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Discussion Starter · #1 ·
These last few weeks, I have been playing my Selmer Super Balanced Action alto, serial number 44***, a lot. I love its sound and ergonomics. My only concern, though is the fact that the middle D is very sharp, and the middle D# - F# to a lesser extent. I compared this to my trusted old Couesnon Monopole II, serial number 17***, which plays in tune without the need to change my embouchure. Is this middle D issue something that can be adjusted by a good technician, or must I accept it and practice more?
 

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That note is sharp on most saxophones. It is one of the compromises that need to be made in the design of a conical woodwind. The last note in mode 1 is open C# which tends to be flat and the first note in mode 2 (with the octave key) is D2 which tends to be sharp. The low D's tendency to be slightly flat and D2's tendency to be sharp are partly related to the taper of the bore not being conical enough and "stretching" the octaves, and the fact that D2 is 3 half steps away from F for which the body octave vent is in the perfect location. The farther away from the ideal position, the sharper the octave vent makes the note using that octave vent. A few things you can do are: 1) make sure you are not playing too high on the mouthpiece pitch 2) tune your saxophone properly, and 3) lower the low C key as much as you can without the D sounding overly stuffy.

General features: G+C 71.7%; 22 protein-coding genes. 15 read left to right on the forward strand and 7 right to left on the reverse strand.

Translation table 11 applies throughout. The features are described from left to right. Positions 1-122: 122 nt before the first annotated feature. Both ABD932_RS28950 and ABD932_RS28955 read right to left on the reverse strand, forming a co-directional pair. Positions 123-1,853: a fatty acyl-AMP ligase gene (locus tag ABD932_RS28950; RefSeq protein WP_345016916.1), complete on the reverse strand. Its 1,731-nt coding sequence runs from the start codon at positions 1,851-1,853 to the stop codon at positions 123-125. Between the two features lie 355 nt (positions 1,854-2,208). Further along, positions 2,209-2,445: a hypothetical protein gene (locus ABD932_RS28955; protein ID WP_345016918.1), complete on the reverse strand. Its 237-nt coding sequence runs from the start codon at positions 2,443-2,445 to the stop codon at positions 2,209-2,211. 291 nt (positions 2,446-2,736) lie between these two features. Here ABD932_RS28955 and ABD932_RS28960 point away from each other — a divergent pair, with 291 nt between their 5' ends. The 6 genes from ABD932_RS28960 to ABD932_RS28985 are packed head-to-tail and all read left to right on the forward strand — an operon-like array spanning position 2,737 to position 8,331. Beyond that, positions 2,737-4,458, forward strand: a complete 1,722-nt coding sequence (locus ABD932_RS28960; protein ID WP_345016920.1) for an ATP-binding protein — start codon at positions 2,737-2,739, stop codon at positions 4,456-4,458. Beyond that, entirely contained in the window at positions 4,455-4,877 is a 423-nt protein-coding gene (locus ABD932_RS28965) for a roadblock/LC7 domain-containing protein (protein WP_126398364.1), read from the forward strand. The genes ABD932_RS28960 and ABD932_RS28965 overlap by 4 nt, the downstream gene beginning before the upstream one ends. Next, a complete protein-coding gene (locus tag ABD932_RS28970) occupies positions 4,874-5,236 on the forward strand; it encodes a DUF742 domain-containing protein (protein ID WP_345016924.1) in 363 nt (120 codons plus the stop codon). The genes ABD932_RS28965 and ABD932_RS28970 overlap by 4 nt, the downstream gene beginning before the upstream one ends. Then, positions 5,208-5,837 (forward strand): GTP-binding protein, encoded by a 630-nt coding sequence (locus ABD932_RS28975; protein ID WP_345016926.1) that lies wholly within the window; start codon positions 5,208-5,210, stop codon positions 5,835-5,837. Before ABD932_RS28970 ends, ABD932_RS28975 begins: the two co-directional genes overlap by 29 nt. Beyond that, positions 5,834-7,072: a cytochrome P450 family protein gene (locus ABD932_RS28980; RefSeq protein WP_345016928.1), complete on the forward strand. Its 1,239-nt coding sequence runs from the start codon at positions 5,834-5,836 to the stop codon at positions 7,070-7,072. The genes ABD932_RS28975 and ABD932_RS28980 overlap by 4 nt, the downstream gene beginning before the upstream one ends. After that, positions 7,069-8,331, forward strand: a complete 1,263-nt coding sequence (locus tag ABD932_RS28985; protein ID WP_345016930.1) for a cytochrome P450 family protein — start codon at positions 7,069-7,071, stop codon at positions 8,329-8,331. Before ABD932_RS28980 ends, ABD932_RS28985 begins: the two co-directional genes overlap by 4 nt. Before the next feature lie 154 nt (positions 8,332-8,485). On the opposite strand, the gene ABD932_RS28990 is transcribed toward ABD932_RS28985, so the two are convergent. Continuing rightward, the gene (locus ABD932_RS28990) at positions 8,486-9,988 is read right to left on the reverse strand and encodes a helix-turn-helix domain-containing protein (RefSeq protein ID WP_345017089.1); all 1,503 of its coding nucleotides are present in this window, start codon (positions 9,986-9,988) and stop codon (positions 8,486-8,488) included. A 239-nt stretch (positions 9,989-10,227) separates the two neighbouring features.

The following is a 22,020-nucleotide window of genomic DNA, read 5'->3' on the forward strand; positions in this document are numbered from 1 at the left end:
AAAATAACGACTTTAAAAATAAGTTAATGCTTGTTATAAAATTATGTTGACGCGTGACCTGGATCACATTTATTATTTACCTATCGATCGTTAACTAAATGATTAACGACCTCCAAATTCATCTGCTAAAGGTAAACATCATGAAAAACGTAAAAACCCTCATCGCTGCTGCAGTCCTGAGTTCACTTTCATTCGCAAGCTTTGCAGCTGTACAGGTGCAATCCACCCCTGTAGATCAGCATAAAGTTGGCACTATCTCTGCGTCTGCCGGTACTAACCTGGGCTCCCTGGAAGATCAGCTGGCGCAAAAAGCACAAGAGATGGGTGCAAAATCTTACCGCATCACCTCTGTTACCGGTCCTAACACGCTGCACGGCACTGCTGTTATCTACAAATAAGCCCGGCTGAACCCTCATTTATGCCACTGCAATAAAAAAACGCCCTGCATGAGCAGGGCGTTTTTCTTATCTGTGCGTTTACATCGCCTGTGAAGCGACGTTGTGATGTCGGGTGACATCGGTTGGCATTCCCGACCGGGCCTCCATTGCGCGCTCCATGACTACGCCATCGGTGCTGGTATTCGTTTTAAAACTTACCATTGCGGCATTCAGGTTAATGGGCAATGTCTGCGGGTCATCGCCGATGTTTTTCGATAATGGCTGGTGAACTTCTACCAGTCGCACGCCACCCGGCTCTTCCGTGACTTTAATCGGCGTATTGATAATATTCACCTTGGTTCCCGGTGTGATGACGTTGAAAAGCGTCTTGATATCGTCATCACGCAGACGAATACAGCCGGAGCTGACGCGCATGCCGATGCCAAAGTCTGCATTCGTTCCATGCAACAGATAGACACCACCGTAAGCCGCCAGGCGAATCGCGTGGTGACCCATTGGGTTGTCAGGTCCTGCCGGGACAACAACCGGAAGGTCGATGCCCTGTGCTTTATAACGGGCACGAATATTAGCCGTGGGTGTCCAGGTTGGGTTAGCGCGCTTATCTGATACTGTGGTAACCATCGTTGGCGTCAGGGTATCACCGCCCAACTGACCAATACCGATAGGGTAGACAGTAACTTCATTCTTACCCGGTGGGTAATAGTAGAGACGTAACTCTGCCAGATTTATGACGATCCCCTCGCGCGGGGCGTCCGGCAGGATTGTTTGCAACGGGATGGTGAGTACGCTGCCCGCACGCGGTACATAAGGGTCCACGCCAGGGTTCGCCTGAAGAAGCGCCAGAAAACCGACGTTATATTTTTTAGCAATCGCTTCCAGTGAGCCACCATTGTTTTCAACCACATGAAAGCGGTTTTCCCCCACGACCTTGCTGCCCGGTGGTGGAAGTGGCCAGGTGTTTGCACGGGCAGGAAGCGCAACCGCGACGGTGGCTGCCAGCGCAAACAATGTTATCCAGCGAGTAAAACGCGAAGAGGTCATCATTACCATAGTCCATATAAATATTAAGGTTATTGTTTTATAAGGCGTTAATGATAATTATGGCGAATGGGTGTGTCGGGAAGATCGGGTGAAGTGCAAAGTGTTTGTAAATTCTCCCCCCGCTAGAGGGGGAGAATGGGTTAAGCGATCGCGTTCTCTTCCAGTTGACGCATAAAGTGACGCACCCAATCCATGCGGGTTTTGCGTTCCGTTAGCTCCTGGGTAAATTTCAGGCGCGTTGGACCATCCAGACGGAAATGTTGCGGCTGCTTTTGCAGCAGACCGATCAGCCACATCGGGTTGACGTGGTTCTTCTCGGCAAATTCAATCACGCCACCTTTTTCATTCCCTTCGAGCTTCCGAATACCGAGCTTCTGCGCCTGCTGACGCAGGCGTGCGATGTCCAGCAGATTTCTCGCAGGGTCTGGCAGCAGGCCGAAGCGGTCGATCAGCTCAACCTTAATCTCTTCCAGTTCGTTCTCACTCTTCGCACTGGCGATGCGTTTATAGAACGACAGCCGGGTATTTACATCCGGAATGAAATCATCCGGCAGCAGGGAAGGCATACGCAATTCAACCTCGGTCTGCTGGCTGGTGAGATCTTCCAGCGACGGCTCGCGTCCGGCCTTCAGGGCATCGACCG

The problem with all mechanical alterations to lower the pitch of D2 is that they also lower the pitch of D1 which is flat to begin with, and low notes are difficult if not impossible to lip up. Fingerings that can help both the pitch and the timbre of D2 are to substitute the palm D for the octave key, and to add the low B key when the D2 is a long tone. The SBA's are great saxes. I have played mine for nearly 40 years. It is as well in tune as any saxophone made and better than most.
 

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Depress low B key while playing middle D will lower the pitch. It will sound stuffier to you than to an audience, so not to worry...
 

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Discussion Starter · #5 ·
I'd like to thank milandro, saxoclese and altosax for their tips. With my SBA, pressing the low Bb key offers a slight better result than the low B, and mercifully it takes little time to get used to the alternate fingering with B or Bb. Next week, I'll collect my trusted Yamaha YAS-23 and will then check its intonation versus the SBA's. To be continued.
 
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